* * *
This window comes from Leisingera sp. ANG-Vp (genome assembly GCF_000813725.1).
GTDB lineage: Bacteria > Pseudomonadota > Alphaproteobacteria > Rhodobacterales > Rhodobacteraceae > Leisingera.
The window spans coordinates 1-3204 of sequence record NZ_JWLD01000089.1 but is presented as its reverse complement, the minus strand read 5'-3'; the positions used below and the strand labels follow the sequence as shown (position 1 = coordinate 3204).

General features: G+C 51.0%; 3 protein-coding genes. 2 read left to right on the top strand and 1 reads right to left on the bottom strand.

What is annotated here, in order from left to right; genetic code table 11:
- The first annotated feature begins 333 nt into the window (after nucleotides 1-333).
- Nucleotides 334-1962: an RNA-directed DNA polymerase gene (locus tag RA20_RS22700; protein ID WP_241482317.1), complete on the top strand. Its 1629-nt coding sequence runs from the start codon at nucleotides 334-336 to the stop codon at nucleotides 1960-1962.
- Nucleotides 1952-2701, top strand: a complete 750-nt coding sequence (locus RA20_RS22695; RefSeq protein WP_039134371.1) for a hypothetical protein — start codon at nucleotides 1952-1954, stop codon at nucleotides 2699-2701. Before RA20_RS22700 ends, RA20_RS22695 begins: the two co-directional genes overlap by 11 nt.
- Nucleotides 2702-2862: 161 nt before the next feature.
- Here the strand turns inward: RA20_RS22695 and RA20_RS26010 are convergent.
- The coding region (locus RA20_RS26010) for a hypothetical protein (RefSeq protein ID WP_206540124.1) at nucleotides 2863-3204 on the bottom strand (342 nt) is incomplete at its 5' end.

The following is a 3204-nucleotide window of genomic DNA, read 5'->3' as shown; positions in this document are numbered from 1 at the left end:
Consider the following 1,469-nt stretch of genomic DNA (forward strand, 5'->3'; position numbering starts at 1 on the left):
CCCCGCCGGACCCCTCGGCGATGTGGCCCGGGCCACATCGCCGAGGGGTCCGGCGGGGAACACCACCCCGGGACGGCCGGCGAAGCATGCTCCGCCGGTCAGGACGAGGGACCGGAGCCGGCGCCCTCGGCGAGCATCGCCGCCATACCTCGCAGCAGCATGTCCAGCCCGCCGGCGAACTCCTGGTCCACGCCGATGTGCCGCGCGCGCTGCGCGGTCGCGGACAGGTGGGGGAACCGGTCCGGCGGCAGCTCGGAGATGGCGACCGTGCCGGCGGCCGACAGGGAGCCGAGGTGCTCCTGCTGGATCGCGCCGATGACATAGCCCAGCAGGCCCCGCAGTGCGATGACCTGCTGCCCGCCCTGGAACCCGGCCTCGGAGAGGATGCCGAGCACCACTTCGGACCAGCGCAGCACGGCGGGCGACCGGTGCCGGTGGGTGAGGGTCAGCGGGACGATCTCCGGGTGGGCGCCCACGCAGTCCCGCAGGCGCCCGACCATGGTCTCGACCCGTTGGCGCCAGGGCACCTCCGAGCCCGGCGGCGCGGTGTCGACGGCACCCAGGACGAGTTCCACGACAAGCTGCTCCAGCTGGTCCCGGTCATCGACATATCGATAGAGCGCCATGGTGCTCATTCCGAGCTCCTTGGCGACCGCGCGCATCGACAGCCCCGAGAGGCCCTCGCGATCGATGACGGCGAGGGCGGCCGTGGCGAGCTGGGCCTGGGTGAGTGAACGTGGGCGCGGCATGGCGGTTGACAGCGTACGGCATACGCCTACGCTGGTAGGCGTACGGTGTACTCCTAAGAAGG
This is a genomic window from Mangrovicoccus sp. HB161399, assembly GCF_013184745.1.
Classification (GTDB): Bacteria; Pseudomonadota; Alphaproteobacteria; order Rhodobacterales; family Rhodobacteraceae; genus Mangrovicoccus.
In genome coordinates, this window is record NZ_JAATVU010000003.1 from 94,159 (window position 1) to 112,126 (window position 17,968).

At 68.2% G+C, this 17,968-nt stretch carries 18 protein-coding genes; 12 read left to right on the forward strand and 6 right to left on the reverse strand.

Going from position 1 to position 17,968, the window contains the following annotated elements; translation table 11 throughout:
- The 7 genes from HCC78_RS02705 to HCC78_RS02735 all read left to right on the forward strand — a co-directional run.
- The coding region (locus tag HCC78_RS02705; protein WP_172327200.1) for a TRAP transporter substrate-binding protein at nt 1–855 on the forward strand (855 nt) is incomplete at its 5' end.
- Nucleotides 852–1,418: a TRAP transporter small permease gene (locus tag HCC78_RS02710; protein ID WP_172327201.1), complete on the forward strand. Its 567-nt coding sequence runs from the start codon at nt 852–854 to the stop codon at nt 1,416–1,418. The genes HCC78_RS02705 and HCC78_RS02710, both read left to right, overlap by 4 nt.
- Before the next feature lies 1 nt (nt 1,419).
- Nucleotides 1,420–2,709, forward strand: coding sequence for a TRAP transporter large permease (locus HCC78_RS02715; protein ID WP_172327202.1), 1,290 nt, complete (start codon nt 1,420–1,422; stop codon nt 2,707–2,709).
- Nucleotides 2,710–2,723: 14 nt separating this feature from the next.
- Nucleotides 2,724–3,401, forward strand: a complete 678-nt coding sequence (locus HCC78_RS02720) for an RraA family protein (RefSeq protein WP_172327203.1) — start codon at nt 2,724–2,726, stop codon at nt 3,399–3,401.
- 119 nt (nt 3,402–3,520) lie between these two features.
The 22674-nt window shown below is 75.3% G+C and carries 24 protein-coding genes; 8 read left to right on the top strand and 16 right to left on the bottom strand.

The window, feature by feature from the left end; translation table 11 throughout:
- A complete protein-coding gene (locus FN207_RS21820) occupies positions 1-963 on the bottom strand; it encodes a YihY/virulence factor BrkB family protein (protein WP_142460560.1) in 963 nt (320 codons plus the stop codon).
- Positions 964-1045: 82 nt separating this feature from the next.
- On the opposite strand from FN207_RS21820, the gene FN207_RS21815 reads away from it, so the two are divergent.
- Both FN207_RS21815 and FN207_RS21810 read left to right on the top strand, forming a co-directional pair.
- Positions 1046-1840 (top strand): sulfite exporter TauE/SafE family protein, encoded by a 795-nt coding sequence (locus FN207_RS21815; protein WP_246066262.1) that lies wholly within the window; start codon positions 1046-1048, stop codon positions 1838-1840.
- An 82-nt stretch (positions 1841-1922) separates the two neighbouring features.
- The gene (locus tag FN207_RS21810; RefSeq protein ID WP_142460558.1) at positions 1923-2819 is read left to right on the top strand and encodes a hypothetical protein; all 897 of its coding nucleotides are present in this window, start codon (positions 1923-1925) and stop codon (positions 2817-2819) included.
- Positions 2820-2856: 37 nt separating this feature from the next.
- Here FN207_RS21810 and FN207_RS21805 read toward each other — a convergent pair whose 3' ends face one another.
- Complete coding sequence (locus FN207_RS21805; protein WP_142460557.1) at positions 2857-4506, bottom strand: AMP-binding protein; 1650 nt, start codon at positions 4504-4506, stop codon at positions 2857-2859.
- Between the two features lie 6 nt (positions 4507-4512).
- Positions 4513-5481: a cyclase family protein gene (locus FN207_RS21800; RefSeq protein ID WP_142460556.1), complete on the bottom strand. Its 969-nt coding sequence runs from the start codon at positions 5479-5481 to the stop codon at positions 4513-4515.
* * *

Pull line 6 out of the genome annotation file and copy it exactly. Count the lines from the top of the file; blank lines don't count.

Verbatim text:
- The first annotated feature begins 333 nt into the window (after nucleotides 1-333).